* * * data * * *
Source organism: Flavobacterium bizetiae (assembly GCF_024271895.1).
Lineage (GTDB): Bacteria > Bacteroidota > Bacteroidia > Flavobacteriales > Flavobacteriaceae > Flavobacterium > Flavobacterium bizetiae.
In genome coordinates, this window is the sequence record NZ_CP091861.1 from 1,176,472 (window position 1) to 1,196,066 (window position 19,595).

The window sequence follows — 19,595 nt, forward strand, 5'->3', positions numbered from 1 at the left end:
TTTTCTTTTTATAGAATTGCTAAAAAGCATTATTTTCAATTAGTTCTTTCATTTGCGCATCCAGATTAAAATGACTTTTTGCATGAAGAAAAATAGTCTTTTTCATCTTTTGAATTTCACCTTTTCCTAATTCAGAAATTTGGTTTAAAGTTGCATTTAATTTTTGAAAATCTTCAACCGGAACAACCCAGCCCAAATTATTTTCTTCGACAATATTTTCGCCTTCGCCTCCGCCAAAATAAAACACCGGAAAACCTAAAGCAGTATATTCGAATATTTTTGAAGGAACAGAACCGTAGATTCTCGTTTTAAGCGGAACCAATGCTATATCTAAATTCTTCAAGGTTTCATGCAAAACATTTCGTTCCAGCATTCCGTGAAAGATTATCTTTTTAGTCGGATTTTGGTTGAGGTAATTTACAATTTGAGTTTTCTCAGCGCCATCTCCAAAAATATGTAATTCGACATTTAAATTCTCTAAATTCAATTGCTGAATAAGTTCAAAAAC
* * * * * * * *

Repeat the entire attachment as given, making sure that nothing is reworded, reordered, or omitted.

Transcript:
Source organism: Flavobacterium bizetiae (assembly GCF_024271895.1).
Lineage (GTDB): Bacteria > Bacteroidota > Bacteroidia > Flavobacteriales > Flavobacteriaceae > Flavobacterium > Flavobacterium bizetiae.
In genome coordinates, this window is the sequence record NZ_CP091861.1 from 1,176,472 (window position 1) to 1,196,066 (window position 19,595).

The window sequence follows — 19,595 nt, forward strand, 5'->3', positions numbered from 1 at the left end:
TTTTCTTTTTATAGAATTGCTAAAAAGCATTATTTTCAATTAGTTCTTTCATTTGCGCATCCAGATTAAAATGACTTTTTGCATGAAGAAAAATAGTCTTTTTCATCTTTTGAATTTCACCTTTTCCTAATTCAGAAATTTGGTTTAAAGTTGCATTTAATTTTTGAAAATCTTCAACCGGAACAACCCAGCCCAAATTATTTTCTTCGACAATATTTTCGCCTTCGCCTCCGCCAAAATAAAACACCGGAAAACCTAAAGCAGTATATTCGAATATTTTTGAAGGAACAGAACCGTAGATTCTCGTTTTAAGCGGAACCAATGCTATATCTAAATTCTTCAAGGTTTCATGCAAAACATTTCGTTCCAGCATTCCGTGAAAGATTATCTTTTTAGTCGGATTTTGGTTGAGGTAATTTACAATTTGAGTTTTCTCAGCGCCATCTCCAAAAATATGTAATTCGACATTTAAATTCTCTAAATTCAATTGCTGAATAAGTTCAAAAAC